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Melton v. Tippecanoe County

United States Court of Appeals, Seventh Circuit

September 22, 2016

James Melton, Plaintiff-Appellant,
v.
Tippecanoe County, Defendant-Appellee.

          Argued March 31, 2016

         Appeal from the United States District Court for the Northern District of Indiana, Hammond Division at Lafayette. No. 4:ll-CV-46 - Theresa L. Springmann, Judge.

          Before Manion and Kanne, Circuit Judges, and Pepper, District Judge. [*]

          Kanne, Circuit Judge.

         After he disregarded an order from his supervisor that he could not change his schedule to make up for missed time, Plaintiff James Melton was discharged from his job at the Tippecanoe County Surveyor's Office. Melton later filed suit against the County, alleging that during his time there, he had arrived early and worked through lunch every day and was not compensated for overtime in violation of the Fair Labor Standards Act. The district court granted summary judgment to the County because Melton had not designated sufficient evidence to find that he worked more than forty hours in a workweek. We affirm.

         I. Background

         A. Factual Background

         Melton worked in the Tippecanoe County Surveyor's Office from July 6, 2009, through his termination on September 1, 2010. Regular work hours in the Surveyor's Office were from 8:00 a.m. to 4:30 p.m. with a one-hour floating lunch break. On May 13, 2010, Melton asked his supervisor in an email if he could take a class during work hours and "make up the 4 hours a week by only taking l/2hour [sic] lunches and coming in l/2hour [sic] early on T, R, F." His supervisor responded by email that Melton could take the class, but due to concerns about supervision and being able to keep track of time, he could not make up the missed time. Instead, he would have to treat the time as unpaid or as vacation time. Melton acknowledged his supervisor's answer, responding "[t]hat is fine with me."

         When his class began the week of August 23, 2010, Melton worked through lunch on one day and came in early three days that week. Melton was paid for the additional time worked, but he was also terminated for failing to follow his supervisor's order that he could not work extra time.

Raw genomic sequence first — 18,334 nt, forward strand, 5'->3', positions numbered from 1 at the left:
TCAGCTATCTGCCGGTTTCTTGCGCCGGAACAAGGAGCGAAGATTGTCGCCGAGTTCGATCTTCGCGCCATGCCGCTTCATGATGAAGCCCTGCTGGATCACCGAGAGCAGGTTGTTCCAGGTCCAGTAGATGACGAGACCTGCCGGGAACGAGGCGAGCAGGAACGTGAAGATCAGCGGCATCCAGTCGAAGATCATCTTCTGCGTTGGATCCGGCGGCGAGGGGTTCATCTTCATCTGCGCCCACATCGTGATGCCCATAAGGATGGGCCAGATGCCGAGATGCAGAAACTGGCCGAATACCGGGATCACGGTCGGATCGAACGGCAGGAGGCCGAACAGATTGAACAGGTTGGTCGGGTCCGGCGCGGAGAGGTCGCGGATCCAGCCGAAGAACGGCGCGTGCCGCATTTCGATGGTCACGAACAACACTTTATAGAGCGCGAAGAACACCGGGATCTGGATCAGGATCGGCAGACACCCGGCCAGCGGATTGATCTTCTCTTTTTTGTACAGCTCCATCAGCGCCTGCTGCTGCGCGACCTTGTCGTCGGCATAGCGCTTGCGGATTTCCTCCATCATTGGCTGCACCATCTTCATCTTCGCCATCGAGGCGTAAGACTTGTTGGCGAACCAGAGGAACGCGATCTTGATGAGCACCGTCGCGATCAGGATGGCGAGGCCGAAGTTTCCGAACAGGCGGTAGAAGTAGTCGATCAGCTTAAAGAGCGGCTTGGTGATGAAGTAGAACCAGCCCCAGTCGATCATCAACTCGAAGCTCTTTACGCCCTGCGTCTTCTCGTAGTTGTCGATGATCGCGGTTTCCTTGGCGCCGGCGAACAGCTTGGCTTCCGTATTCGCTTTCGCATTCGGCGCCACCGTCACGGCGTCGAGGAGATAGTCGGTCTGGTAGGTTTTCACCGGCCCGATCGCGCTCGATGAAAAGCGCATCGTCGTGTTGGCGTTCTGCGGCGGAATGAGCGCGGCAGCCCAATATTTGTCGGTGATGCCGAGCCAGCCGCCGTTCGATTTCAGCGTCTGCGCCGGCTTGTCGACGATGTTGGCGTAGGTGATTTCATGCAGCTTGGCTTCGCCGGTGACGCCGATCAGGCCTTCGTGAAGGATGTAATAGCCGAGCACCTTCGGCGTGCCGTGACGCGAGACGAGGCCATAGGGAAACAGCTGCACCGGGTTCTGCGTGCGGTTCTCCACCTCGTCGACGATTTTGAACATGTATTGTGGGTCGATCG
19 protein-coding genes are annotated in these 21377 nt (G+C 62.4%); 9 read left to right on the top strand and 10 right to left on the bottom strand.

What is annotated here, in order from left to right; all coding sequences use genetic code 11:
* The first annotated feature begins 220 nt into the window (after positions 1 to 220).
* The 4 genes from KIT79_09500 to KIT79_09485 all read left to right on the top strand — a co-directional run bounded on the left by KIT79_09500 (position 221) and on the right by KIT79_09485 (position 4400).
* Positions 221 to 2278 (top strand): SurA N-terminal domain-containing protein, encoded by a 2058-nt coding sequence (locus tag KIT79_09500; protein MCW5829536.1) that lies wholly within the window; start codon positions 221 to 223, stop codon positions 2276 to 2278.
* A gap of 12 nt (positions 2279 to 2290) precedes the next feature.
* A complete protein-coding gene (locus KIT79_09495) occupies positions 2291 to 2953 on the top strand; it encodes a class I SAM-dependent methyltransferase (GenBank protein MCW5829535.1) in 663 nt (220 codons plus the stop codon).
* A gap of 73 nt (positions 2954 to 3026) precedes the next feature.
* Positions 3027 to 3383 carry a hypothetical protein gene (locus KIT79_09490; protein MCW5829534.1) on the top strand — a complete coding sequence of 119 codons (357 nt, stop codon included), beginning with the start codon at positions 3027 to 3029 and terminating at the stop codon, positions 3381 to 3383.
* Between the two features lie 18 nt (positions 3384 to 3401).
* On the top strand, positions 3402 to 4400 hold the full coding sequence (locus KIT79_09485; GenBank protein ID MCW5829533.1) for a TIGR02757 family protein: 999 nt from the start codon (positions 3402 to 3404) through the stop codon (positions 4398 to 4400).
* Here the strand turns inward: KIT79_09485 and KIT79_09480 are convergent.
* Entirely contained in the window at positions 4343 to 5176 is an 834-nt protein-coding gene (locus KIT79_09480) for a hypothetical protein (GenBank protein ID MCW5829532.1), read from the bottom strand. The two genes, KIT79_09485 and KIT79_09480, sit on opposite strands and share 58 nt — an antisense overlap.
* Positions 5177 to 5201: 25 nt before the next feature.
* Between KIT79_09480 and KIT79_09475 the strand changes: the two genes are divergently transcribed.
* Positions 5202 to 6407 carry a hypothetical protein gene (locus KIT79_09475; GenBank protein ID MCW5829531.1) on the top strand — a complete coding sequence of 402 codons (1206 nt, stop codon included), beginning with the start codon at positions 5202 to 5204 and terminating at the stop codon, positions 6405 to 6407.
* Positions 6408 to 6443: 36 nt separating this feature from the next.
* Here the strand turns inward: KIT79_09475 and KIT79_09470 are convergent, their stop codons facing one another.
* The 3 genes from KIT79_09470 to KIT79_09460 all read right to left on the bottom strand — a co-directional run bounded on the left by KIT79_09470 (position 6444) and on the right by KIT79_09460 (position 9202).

B. Procedural Background

         Each week while he was employed at the Surveyor's Office, Melton would certify a timecard reporting the hours he worked. According to County records, Melton was paid for all of the hours that he certified he worked. Not so, according to Melton. Melton filed suit in state court alleging violations of the Fair Labor Standards Act ("FLSA"), 29 U.S.C. § 207(a), and the Indiana Wage Claim law, Ind. Code § 22-2-9-2(a). The County subsequently removed the case to federal court.

         In his complaint, Melton alleged that his timecards did not accurately reflect the hours he worked because when he put his actual time worked on his timecard, the office secretary would reduce his hours to 37.5, telling him that he could not be paid for more than 37.5 hours in a workweek. Specifically, Melton claimed that he was not compensated for (1) time worked before 8 a.m. even though his supervisor told him to come to work early every day and (2) time worked through all or part of his floating lunch each day.

         In support of his claim that he was not properly compensated, and in response to discovery requests, Melton produced a spreadsheet created from memory that purports to show the dates and times he worked during the whole of his employment with Tippecanoe County.

         The County moved for summary judgment on several grounds. In particular, it argued that Melton "was paid for the time he certified ..., his recollection of uncertified time is demonstrably unreliable, and ... he did not take those steps available to him to put Tippecanoe County on notice of any allegedly inadequate compensation." (Def.'s Mot. Summ J. 22.)

         In response, Melton refused to address the County's argument that his "memory is unreliable/' calling it a "premature argument" that "concerns credibility to be decided at trial." (PL's Opp. to Def.'s Mot. Summ. J. 7 n.2.) Instead, Melton addressed the County's argument that it did not have knowledge of Melton's additional work hours by designating the following testimony from his deposition as evidence that he worked hours for which he was not compensated: (1) that he submitted time sheets with more than 37.5 hours to the secretary; (2) that she would return a "corrected version" with 37.5 hours; (3) that she told him he would not be paid for hours worked beyond 37.5; (4) that Melton was told by his supervisor on three occasions that he was required to be at work before 8:00 a.m.; and (5) that he spoke with his ...


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